A new discount system launched by the operators of Denmark’s Great Belt Bridge is designed to offer savings to people who live on one side of the bridge and work on the other.

Denmark’s Great Belt Bridge to offer reduced tolls for commuters

The Great Belt Bridge, a 7-kilometre, fixed-link bridge which connects the islands of Funen and Zealand, can cost up to 250 kroner for a single crossing in a normal passenger car.

Operator Sund & Bælt on Friday announced a new discount for commuters who cross the bridge 15 times or more in a month.

The deal could be particularly beneficial for people who live in Jutland or on Funen but travel regularly to Copenhagen for work.

The new discount system launches on May 1st, Sund & Bælt said in a press statement.

Specifically, private motorists who are registered to pay the toll fee via either the Bizz card or number plate recognition will automatically receive a discount if they cross the bridge more than 14 times within a calendar month.

This is because while the first 14 journeys across the bridge will cost the regular price, all subsequent journeys will cost 0 kroner until the 50th journey, when the price returns to normal. The number resets at the beginning of each month.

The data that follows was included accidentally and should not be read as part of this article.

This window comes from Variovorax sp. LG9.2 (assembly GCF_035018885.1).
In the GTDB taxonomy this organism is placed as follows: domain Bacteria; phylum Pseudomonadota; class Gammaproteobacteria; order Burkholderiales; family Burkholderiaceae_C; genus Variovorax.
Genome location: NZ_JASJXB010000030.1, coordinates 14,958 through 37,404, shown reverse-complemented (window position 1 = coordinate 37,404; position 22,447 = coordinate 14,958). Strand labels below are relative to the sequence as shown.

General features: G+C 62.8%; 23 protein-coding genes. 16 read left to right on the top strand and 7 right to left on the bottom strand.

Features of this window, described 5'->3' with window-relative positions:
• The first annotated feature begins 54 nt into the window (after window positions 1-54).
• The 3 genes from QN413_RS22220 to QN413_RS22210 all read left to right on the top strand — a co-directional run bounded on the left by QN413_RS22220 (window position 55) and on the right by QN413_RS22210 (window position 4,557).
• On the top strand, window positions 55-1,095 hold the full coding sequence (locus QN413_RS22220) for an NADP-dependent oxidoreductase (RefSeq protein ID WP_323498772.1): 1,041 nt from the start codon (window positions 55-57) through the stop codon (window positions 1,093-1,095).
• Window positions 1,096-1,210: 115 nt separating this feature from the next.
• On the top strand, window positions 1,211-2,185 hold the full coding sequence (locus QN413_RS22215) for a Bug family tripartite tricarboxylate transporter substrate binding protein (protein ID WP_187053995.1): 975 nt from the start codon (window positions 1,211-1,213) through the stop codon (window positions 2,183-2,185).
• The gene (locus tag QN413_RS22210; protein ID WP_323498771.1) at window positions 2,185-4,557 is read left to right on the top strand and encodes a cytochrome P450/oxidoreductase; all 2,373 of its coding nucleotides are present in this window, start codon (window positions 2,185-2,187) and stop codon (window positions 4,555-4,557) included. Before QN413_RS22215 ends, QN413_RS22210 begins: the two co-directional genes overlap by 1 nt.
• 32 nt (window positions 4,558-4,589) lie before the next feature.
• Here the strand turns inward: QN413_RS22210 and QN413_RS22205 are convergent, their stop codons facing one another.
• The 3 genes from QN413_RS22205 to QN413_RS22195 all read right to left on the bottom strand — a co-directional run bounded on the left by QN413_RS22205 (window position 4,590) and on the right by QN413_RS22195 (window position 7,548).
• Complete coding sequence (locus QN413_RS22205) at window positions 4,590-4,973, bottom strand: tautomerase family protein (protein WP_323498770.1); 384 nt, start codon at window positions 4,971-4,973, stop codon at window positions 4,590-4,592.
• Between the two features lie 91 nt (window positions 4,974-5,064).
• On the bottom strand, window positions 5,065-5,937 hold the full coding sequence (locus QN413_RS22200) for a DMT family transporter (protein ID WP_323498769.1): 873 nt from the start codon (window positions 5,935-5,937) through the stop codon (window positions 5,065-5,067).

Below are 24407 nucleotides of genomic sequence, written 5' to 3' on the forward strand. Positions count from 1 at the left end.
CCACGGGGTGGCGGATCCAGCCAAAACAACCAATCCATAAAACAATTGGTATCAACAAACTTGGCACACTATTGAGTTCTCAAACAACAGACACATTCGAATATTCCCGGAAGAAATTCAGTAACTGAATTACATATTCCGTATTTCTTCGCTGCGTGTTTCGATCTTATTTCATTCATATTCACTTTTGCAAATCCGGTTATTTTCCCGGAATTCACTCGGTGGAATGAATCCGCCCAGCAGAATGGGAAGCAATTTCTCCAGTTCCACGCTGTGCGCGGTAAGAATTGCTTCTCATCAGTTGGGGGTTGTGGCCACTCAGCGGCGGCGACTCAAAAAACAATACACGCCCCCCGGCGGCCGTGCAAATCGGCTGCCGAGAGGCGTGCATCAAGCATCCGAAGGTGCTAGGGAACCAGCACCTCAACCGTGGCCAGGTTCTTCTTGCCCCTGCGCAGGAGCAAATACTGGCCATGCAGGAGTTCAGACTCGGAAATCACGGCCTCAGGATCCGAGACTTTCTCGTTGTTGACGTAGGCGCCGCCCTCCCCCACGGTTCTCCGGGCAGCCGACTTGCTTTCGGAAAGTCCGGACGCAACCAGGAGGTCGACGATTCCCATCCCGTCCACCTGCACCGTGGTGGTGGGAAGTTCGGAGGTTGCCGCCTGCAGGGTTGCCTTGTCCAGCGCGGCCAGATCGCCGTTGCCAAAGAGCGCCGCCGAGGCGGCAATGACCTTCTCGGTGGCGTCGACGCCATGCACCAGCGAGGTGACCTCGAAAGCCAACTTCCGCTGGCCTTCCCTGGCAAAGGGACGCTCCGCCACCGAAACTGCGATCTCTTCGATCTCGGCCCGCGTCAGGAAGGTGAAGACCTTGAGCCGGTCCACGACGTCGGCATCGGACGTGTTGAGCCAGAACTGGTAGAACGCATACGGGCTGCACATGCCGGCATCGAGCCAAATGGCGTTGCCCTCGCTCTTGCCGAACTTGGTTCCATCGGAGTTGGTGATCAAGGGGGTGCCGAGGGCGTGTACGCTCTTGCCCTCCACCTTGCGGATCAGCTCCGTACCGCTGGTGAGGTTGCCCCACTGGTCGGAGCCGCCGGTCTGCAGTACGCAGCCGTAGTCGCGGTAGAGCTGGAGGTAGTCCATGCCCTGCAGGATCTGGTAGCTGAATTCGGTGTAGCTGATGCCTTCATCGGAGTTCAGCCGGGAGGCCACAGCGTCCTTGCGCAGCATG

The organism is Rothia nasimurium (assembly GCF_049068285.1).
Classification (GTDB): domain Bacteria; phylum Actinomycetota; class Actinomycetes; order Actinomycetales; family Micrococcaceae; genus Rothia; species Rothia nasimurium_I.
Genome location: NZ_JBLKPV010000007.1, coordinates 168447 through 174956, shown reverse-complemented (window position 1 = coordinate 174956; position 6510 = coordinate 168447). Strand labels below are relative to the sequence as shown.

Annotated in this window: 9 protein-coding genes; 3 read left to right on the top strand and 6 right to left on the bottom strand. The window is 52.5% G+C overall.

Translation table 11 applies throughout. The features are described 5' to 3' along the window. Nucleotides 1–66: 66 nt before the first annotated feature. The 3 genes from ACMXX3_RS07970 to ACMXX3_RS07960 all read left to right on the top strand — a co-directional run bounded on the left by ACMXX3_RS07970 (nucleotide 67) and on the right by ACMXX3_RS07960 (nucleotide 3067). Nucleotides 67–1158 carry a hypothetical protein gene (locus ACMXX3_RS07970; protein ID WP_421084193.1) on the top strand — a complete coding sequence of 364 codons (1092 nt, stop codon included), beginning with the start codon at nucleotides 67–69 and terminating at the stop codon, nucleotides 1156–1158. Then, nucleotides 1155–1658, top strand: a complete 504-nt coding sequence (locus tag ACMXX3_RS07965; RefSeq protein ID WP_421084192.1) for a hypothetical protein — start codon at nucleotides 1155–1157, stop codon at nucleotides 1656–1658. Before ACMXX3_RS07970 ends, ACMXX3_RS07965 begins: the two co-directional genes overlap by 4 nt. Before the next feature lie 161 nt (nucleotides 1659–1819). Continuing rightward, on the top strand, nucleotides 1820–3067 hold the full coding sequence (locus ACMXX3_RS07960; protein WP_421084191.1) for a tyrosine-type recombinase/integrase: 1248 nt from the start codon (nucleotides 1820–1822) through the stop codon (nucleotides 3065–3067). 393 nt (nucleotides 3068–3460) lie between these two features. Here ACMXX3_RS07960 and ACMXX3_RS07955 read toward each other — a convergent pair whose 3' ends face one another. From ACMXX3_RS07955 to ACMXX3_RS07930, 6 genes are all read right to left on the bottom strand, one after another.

Provided payment is set up through one of the two methods mentioned above, bridge users do not need to register or pay anything in advance to benefit from the discount.

Customers who use the existing Storebælt Pendleraftale discount by planning their journeys to fit with the number of crossings provided by that deal could see a “small price increase” under the new system, Sund & Bælt said in the statement. Commuters unable to plan their journeys or who drive during weekends and evenings are likely to find the price drops slightly, it added.

Further information on the discount can be find on the Sund & Bælt website.

Earlier this week, the Øresund Bridge between Copenhagen and Malmø also announced a change to its pricing structure.